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One Mall’s New Side Hustle? E-Tail Fulfillment Marketplace

A Dallas mall operator is gaining ground on an interesting side hustle: e-commerce and fulfillment for its tenants. 

Centennial’s hardly reinventing the wheel on commerce or logistics, but its application of the two is a bit of an anomaly. The real estate company’s erected its ShopNow platform directly on many of its malls’ websites so consumers can check to see if, say, that pair of Vans Classic Slip Ons in a women’s size eight is in stock or the black long-sleeve wrap top from Abercrombie & Fitch is still on sale, from the real-time inventories of participating tenants. Shoppers can then make purchases and have orders delivered same day.

Call it an added amenity for retail tenants or an obvious choice for a traditional mall to compete with the likes of Amazon in a post-pandemic world.

“Consumers are shopping differently as we emerge out of the pandemic,” said Colleen Heydon, senior vice president of marketing for Centennial. “They’re definitely shopping. Sales are up, but dwell time is down. They’re coming to the mall with a purpose, so this ShopNow platform is really critical.” 

Malls are unevenly bouncing back from the pandemic.

A retail recovery report from real estate firm JLL, published in December, said shopping habits are normalizing at Class A malls. However, the return for B and C properties has been sluggish at best. Malls ended the first quarter of last year with a 4.8 percent vacancy at Class A malls, the report said. B and C properties had vacancies of 7.1 percent and 12.4 percent, respectively.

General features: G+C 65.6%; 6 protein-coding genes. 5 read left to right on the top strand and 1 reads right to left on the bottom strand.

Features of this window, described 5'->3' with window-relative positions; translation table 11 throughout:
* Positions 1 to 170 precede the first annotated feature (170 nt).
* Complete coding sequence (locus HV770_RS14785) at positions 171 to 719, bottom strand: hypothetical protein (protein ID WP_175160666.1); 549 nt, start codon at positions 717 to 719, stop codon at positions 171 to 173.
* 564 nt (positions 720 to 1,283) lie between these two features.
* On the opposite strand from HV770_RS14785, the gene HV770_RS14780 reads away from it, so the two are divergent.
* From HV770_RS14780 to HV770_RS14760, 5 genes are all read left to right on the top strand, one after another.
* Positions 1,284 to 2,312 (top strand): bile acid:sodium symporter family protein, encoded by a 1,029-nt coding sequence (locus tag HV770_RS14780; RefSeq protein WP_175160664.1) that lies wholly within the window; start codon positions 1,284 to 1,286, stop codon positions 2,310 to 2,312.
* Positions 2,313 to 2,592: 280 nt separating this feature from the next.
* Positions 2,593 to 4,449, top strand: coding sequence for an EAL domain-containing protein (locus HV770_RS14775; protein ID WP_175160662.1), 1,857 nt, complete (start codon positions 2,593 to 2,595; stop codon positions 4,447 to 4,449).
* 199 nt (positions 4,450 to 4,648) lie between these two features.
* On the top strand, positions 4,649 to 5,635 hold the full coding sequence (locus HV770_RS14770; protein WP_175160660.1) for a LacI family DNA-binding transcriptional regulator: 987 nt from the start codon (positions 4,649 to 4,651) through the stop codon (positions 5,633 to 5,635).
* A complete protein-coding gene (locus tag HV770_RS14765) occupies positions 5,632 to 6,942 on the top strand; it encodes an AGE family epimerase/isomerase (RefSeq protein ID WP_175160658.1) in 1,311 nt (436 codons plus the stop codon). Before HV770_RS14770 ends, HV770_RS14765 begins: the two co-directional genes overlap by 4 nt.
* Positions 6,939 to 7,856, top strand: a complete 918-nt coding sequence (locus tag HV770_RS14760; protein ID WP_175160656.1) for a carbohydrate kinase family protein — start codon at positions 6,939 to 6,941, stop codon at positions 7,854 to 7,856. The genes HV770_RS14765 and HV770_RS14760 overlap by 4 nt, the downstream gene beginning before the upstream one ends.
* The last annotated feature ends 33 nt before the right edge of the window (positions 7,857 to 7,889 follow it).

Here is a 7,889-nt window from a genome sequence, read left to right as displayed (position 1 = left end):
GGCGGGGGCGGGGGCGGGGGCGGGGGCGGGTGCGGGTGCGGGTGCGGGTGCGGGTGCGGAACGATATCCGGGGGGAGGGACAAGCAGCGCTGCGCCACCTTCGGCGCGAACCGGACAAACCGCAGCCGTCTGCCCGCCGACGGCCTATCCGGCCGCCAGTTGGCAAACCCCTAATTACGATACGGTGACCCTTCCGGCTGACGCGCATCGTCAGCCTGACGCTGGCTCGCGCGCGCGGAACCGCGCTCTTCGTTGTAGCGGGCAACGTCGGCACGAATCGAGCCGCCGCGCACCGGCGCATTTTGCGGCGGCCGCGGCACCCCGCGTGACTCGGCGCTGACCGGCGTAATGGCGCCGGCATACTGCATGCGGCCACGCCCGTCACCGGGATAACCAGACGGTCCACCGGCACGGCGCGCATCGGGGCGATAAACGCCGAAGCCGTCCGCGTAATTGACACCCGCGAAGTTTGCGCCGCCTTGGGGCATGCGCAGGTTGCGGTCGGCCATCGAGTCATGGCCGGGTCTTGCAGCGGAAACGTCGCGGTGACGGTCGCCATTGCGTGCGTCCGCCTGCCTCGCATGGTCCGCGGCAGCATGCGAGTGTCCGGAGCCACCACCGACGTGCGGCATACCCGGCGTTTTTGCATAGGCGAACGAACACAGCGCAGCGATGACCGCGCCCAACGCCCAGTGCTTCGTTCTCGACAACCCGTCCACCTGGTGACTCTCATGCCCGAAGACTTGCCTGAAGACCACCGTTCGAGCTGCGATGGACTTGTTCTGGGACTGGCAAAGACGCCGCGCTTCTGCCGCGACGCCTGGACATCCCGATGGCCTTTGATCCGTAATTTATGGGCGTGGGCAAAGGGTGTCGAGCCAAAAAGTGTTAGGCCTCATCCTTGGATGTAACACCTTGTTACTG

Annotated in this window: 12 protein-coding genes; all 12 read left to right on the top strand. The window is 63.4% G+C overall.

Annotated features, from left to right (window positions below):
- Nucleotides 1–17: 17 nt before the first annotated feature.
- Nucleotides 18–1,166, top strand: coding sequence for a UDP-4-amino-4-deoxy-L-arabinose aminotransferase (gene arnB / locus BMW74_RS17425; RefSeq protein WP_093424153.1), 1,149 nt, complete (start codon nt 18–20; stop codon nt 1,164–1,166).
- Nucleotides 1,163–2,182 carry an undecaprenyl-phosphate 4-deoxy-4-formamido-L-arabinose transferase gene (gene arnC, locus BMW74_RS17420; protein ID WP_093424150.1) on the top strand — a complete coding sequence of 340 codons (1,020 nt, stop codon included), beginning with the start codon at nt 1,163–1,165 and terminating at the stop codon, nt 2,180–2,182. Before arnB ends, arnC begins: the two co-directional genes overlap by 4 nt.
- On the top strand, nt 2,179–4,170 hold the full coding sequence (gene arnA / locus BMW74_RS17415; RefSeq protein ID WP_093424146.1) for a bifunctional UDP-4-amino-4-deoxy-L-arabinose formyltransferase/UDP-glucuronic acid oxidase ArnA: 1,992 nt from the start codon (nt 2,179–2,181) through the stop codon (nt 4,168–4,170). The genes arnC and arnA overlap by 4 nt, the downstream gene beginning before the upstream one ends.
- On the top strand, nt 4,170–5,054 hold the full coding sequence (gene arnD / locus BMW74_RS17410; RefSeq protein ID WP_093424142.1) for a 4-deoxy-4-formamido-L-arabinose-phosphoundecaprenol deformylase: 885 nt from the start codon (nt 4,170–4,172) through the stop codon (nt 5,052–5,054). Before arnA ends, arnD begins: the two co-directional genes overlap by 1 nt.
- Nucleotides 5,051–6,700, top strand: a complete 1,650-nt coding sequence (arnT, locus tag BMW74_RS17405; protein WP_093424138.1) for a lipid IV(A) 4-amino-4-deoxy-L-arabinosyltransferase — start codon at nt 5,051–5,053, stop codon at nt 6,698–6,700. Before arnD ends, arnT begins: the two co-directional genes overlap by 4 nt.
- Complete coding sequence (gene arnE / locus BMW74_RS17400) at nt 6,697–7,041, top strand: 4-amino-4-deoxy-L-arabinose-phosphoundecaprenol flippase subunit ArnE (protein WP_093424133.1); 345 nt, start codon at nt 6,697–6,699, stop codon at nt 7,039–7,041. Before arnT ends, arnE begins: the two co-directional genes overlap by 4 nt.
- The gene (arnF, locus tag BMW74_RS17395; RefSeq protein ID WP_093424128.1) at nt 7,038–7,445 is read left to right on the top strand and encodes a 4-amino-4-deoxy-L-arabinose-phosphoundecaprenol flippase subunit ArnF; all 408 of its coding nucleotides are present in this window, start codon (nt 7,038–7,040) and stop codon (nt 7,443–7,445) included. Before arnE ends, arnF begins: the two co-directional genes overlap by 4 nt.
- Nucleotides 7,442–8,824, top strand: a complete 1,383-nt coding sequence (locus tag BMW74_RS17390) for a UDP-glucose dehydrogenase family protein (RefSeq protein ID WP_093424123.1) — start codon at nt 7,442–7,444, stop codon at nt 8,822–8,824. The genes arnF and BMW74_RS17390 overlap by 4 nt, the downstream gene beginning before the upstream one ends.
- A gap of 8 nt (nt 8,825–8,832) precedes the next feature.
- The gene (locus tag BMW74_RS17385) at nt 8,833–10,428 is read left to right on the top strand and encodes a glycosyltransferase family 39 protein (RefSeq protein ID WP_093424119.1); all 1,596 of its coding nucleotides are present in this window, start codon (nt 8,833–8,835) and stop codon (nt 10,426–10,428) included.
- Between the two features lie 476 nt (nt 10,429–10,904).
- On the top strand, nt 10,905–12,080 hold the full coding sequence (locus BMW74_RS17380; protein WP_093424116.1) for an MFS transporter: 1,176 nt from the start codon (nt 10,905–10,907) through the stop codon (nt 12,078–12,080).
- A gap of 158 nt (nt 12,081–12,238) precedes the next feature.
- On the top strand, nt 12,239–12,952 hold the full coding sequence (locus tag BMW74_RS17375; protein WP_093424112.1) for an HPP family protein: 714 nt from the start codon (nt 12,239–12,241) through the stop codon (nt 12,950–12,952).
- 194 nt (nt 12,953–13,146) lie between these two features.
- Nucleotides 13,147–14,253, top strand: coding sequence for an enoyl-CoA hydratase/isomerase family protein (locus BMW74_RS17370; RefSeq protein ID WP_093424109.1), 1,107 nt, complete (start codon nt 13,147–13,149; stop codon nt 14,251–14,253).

“Class A malls—properties with the best locations and most attractive mix of tenants—are performing much better than B and C malls,” the report said. “They have lost fewer inline and anchor tenants and have significantly lower vacancy. In contrast, Class C malls are much more likely to lose struggling department stores, which results in an exodus of inline tenants.”

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The difference in basis points between the Class A and C mall vacancies stood at 760 in the third quarter of last year, according to JLL’s report.

Inside MainPlace Mall in Santa Ana, Calif.
Inside MainPlace Mall in Santa Ana, Calif. Courtesy

As of now, The ShopNow feature is in different phases at Centennial’s malls. Seven currently tout the ShopNow portal, where retailers’ products are curated into what’s new and what’s in store, with the option to create a wish list. That’s phase one, with Green Tree Mall in Indiana and Westland Mall in Florida expected to see launches of this initial iteration’s rollout this quarter.

Centennial’s portal is backed by Adeptmind, a technology company that helps retailers use artificial intelligence for online search functionality. 

Phase two of ShopNow beefs up the proposition with a fully shoppable marketplace from tenants that want to participate in the program and is currently offered at MainPlace Mall in Santa Ana, Calif. Consumers can browse and buy products through the portal, with a single checkout process. Orders placed before 3 p.m. are delivered same-day within Orange County and fulfilled on site by mall employees acting as personal shoppers, of which the team totals three during peak hours. 

Inventory accuracy on ShopNow is tied to individual stores and how often those retailers update that information in their systems. In some cases, that may be immediately after a product is purchased and, in other cases, the update may be made daily or at some other cadence, according to Adeptmind vice president of sales & strategic partnerships Jesse Michael.

MainPlace uses a space inside the mall as its fulfillment hub for pickups, with several last-mile fulfillment companies contracted to handle delivery. Heydon declined to say who Centennial works with for delivery.